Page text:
Member of SC-appointed panel writes to CJI over report on farm laws

New Delhi: Following the release of the withdrawal of agricultural laws, the central government should make the report on agricultural laws public. Anil Jaising Ghanwat, the head of the arbitration committee and a farmer leader who met with farmers to discuss agricultural laws, has reiterated his demand that the committee's findings on agricultural laws be made public in a letter to the Supreme Court. Ghanwat had previously written to Chief Justice (CJI) NV Ramanna with the identical demand, but he has now sent another letter now that the agricultural law has been repealed. As a result, the report can only be made public at this point. At the same time, the general public should know what measures the committee had suggested for a common settlement of the dispute.

The letter urged the Supreme Court to release the report of the Agricultural Law Committee and direct the government to implement a strong policy process. In the letter, Ghanwat said that he had the opportunity to work in a committee by the Supreme Court to listen to the grievances of farmers related to agricultural laws and listen to the views of the government and make recommendations. He said that on March 19, 2021, the Committee submitted its report. On November 19, 2021, PM Modi announced the repeal of agricultural laws, but it is necessary to ensure that specific laws no longer exist. I want to bring to the notice of the court that for decades, farmers in India have been facing many difficulties as entrepreneurs in themselves. Their production and marketing efforts are getting affected. The purpose of the regulation is to reduce any damage caused by the action of an entrepreneur, but in the case of farmers, regulation has been the cause of harm to both farmers and the environment.

Ghanwat said that many farmers of the country are desperate to focus on reforms, especially on market freedom and technology freedom. These laws were in principle approved by our Kisan movement, but not fully accepted. The policy process of the government is not consultative, so the Supreme Court should consider ordering the government to implement it. In a letter to the Supreme Court CJI, Anil Ghanwat, a veteran leader of the farming organisation and head of the Independent India Party, said he had requested the release of the Agriculture Law Committee report. This report can play an educational role and clear the misunderstandings of many farmers regarding reforms. He said these laws could have been improved to work potentially and could have been improved over time.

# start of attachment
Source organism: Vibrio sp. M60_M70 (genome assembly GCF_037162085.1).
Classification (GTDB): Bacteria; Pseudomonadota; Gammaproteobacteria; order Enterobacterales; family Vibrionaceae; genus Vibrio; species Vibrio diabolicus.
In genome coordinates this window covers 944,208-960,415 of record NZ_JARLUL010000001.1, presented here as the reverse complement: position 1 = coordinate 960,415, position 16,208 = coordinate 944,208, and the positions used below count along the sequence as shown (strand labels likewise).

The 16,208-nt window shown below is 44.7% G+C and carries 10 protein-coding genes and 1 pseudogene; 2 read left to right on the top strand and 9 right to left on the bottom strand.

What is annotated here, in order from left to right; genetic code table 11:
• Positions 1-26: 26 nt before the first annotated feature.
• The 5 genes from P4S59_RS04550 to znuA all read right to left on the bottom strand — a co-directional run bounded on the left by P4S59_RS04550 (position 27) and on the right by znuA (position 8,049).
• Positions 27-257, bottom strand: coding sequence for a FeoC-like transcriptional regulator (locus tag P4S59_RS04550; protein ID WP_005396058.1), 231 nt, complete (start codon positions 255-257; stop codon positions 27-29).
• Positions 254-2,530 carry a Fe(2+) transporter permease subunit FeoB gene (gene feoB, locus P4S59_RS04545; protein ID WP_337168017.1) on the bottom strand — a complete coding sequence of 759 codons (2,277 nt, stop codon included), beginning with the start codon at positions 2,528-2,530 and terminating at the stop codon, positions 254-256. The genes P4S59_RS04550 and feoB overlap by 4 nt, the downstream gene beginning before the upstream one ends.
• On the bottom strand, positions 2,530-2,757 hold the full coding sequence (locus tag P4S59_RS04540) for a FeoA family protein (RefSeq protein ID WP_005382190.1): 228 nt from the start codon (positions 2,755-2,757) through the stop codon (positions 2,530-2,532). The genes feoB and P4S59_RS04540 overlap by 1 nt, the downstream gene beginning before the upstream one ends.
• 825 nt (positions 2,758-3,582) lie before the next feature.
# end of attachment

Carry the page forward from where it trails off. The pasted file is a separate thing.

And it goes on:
Ghanwat said the result would have been very different if the government had consulted the farmers and systematically educated them before enacting the law. Sadly, the current approach has confused some leaders farmers. Leaders are doing a lot of damage not only to the farmers but also to the national level. For decades, India's farmers, as entrepreneurs in themselves, have been plagued by lack of understanding or attention to their regulatory needs for production and marketing, the regulation imposed on them has hampered their production and marketing efforts.

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He said in the letter that with the cancellation of laws, a large number of farmers are now even more disappointed with not paying attention to their needs. A strong policy process for creating new agricultural laws will involve setting up a committee. He said the committee will prepare a white paper, which will be based on costs. Organizations that have submitted submissions to the Farm Law Committee have questioned me about the contents of the report. Even during my media interaction, I have given oral statements on various policy aspects, but it would be more appropriate for the government to publicly provide reports of agricultural policy debates. After the government's decision to repeal agricultural laws in the upcoming winter session of Parliament, the committee's report is no longer relevant about laws, but the report on farmers' issues contains suggestions that are of great public interest.




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